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7 Wild Reasons Alex Atala Is Cutting Edge

7 Wild Reasons Alex Atala Is Cutting Edge

Think you know Alex Atala? Discover why the acclaimed Brazilian chef is known for pushing boundaries in and out of the kitchen.

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Armed with a fresh heart of palm almost as thick and long as his forearm, aromatic green peppers from the Amazon and two varieties of Brazilian rice, Alex Atala made his way to the University of Gastronomic Sciences in Pollenzo, Italy.

Atala’s mission was two-fold: he would deliver a speech on rediscovering Brazilian ingredients and cook a four-course dinner later in the evening featuring eggplant ceviche, mini rice with artichokes, heart of palm carbonara and his signature banana ravioli dessert.

As the chef of D.O.M. in Sao Paolo, which ranks sixth in World’s 50 Best Restaurants list, Atala had plenty of say about his passion for Amazonian ingredients and why he chose this path in life.

FDL spent the day catching up with the Michelin-starred chef during his recent visit to the university and discovered seven wild reasons why he's cutting edge:

1. He knows how to survive in the wild
Atala owes his love of nature to his grandfather, who took him to the Amazon as a child and taught him how to hunt, fish and butcher animals. “I never met my grandmother but my grandfather taught me how to respect nature.” Being surrounded by trees, rivers and nature makes him feel small. If his days on Earth were numbered, he’d spend them in the Amazon.

2. He doesn’t think killing a chicken on stage is scandalous
During his recent stint at MAD3 Symposium, Atala slaughtered and butchered a kitchen onstage - all while wearing a t-shirt with the words ‘death happens.’ Many people in the crowd were awed by the chef but others criticized him for being cruel to animals. Atala has a different take on this: "Our grandmothers often butchered chickens and we have great memories of that but we’ve reached a point were cooks have lost touch with ingredients in their primal state."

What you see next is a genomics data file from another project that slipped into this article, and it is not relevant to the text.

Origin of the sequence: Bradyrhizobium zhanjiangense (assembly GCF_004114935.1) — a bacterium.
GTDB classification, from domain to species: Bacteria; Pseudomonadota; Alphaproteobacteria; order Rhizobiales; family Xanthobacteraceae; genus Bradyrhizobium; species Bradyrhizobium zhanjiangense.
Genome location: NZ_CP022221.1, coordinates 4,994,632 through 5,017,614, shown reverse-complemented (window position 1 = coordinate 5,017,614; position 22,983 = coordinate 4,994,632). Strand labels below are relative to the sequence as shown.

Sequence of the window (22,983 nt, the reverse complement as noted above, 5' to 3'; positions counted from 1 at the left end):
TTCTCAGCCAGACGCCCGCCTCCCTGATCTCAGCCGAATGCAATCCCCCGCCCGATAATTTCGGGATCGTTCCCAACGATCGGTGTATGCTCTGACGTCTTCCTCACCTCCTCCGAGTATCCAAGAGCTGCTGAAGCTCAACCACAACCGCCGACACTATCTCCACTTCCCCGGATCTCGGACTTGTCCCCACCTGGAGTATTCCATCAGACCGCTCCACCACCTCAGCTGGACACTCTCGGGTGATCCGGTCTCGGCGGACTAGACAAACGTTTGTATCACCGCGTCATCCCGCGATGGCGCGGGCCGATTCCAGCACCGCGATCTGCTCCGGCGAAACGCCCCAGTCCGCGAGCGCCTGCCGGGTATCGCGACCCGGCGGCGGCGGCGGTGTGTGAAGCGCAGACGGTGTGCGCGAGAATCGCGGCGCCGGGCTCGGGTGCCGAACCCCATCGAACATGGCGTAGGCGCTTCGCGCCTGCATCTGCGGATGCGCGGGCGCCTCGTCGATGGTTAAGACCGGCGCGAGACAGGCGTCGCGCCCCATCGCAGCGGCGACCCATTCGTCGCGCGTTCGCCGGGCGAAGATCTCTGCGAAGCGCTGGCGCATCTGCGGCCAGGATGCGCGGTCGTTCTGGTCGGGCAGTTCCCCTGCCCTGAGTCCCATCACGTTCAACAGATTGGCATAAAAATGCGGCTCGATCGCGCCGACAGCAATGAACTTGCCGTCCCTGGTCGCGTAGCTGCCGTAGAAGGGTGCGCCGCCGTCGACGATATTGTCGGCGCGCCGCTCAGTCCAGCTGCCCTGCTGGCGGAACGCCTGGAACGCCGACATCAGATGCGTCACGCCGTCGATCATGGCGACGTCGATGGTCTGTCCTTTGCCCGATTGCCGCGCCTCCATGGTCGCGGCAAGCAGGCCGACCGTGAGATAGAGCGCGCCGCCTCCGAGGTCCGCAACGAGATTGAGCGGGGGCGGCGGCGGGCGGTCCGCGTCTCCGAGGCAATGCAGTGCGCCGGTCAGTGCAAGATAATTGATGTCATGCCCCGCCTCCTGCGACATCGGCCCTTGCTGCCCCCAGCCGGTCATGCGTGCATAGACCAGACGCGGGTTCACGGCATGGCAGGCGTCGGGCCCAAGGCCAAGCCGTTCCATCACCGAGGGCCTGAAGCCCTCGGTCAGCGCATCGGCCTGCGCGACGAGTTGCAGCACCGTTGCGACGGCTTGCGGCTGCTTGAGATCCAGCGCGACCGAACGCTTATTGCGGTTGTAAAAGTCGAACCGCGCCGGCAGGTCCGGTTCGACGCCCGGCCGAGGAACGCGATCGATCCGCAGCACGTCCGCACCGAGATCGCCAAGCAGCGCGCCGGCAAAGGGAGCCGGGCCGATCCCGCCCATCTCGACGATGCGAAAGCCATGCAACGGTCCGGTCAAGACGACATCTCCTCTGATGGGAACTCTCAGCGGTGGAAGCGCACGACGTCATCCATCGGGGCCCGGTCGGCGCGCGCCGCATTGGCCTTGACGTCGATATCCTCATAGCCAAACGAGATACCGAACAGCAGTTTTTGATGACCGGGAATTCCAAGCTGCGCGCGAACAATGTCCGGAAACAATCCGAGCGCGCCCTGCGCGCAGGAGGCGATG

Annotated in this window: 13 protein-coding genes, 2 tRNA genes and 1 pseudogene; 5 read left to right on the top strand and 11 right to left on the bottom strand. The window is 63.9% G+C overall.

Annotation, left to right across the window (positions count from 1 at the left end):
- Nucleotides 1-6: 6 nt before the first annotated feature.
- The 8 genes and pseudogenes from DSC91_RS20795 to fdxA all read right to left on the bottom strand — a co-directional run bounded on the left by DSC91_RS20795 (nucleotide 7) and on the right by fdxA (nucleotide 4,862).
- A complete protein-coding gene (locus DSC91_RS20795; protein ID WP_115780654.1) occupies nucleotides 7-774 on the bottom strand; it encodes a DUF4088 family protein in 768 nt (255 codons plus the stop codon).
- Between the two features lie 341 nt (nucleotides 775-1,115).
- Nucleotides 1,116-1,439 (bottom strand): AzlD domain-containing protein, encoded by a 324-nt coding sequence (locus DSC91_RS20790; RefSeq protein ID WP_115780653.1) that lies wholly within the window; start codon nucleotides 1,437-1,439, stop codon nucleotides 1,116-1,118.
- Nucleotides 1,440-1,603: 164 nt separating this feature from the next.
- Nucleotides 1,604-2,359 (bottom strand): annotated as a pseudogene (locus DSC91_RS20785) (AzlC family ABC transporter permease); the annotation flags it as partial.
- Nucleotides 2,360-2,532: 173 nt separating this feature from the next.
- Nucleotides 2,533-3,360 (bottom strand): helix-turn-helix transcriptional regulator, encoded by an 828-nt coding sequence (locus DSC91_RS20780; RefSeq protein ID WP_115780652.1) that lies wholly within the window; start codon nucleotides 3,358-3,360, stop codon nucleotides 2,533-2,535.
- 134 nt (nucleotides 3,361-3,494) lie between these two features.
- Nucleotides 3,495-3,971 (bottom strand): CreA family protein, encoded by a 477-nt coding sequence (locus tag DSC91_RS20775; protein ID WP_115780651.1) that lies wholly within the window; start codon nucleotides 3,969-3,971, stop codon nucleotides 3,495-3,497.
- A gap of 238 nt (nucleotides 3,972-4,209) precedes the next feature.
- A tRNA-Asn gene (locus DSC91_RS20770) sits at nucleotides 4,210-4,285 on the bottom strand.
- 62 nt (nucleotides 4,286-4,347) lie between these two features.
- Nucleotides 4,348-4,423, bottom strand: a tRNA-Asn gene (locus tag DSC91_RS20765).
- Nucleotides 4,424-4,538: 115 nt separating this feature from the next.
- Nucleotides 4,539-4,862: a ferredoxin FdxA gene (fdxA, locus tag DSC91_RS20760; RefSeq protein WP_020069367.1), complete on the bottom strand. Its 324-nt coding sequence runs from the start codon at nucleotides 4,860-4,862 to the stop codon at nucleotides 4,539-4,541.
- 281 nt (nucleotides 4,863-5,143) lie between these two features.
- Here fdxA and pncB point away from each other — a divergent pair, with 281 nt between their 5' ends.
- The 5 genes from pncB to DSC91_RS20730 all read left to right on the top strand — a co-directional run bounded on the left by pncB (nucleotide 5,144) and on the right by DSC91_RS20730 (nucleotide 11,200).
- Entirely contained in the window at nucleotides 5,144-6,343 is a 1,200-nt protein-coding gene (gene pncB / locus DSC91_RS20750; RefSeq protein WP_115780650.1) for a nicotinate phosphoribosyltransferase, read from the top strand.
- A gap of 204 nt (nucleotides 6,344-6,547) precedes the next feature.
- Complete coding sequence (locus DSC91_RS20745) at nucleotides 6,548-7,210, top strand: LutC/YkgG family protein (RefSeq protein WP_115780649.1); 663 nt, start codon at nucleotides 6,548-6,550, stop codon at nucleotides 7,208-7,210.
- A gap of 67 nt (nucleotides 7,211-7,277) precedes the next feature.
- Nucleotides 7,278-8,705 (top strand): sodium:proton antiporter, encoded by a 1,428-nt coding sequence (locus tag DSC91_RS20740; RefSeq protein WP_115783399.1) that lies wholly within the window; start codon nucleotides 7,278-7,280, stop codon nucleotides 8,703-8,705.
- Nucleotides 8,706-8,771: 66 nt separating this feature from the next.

3. He roots for the little guy
A few years ago, a struggling farmer showed up at his restaurant with samples of rice no one wanted to buy. The man introduced the chef to two varieties of his crop: a ‘mini-rice’ which resembles tiny pearls of grain and a black rice varietal similar to Asian forbidden rice. Atala cooked both types of rice and loved their flavor. Soon he began purchasing rice from the farmer and encouraging other chefs to do the same. He now sells the rice through his ATÁ foundation, which supports the indigenous people of the Amazon.

4. He’d like to take vegetarians to the Amazon
If Atala had it his way, he’d invite vegetarians who don’t eat meat for moral reasons to the Amazon.“I’d like for them to see what deforestation really is, its consequences and the motivation behind it. Deforestation doesn’t just kill animals, it sterilizes an entire ecosystem. Those green expanses of land that are leftover are green desserts. They are full of chemicals that run off from the plants into the soil and into the rivers.” Then he’d like them to consider the answer to this question: is drinking soy milk and not eating meat a solution to the problem or part of it?

5. He believes the kitchen has no gender
While he won’t directly comment on the controversy that ensued after Time magazine excluded female chefs in its profile of Gods of Food, when asked if the kitchen was male or female, Atala says: “The kitchen is soul, it has no gender, it’s simply human.”

6. He admits to his mistakes
Wanting to feed malnourished children in the Amazon, Atala began mailing boxes of foods to natives some time ago. He was surprised to come back after a few months and find garbage thrown everywhere. At first, he blamed the natives for being savages and not disposing of the waste properly. During a confrontation with an elderly Amazonian man the chef was accused of being the culprit. The man reminded Atala that fruit has a peel, animals have skin and it’s all biodegradable unlike the packaging of the foodstuff he’d sent. “I realized I was the savage. It was a life lesson.”

7. He compares success to a bottle of fine wine
Being named in Times 100 list of the most influential people in the world was one of the highlights of Atala’s career, an achievement the chef describes as “a beautiful moment.” To him, success is like a good bottle of wine: “You look at the label and it fascinates you, you open the bottle and it’s an experience, you pour in a glass and inhale the aroma, you taste it and it’s even better… but you can’t drink too much because tomorrow you’ll have a hangover.”

Read also about Ferran Adrià's exciting lesson  at the University of Gastronomic Sciences in Pollenzo, Italy.

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